Sunday, December 28, 2008

On "Emporium" by Adam Johnson ***

Story collections are often inconsistent, and for me, that's how Johnson's collection read. Some stories shine, while others I had a hard time following or being interested in. All of them are ambitious, in their way. Try telling an alternative story of Canadian space exploration. Not an easy idea to pull off, but Johnson attempts it. Some of the stories try to do something grand, something unheard of--some end up just being weird, while others bring something new to the concept of the short story.

Unifying motifs of Johnson's collection include guns and technology. The technology bit is particularly interesting insofar as Johnson, at points, ends up telling what are essentially science fiction stories in the guise of literary fiction. And that is good. I find that science fiction is often too hung up on its ideas to bother with real characters and real places; in Johnson's work, by contrast, the characters and the settings are front and center, and whatever odd technological items that might be part of the world of his fiction are just that--little items in the background that his characters take for granted the same way we take our flat screen televisions for granted.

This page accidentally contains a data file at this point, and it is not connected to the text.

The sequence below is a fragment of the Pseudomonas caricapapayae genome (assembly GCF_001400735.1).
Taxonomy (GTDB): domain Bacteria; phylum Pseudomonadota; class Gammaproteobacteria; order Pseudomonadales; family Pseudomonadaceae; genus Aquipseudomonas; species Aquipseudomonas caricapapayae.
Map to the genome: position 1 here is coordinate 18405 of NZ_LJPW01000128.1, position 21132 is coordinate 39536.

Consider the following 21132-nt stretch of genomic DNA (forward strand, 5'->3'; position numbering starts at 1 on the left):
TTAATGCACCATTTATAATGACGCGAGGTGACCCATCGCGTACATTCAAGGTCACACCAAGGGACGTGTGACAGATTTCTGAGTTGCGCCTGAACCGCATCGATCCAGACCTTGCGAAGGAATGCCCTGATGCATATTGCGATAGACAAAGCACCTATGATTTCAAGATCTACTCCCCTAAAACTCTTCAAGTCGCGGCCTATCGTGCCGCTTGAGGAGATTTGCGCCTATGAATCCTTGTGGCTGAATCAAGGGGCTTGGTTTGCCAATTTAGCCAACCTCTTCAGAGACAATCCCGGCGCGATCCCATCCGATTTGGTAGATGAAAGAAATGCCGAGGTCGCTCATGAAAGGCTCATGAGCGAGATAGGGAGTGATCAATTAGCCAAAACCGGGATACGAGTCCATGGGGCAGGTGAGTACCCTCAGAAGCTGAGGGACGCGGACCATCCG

For me, the most successful stories are those that manage to keep the narratives personal, to keep the weirdness from overwhelming the rest of the work. "Teen Sniper"--the story of young police snipers who take the lives of supposed criminals but who seem still to immature to really understand their own hearts--provides an interesting start to the book. "The Eighth Sea"--the story of a nineteen-year-old kid assigned to a drunk driving class having an affair with one of his twice-his-age classmates--provides emotional punch to the end of the book. "Trauma Plate" (available online and discussed here) is another fine story. My favorite piece, though, is "Your Own Backyard," the tale of a man struggling to raise a son but who finds, as the story progresses, that the harder he tries, the further away his son seems to be moving. The story ends with a wonderful metaphor that mirrors the entire thrust of the story.

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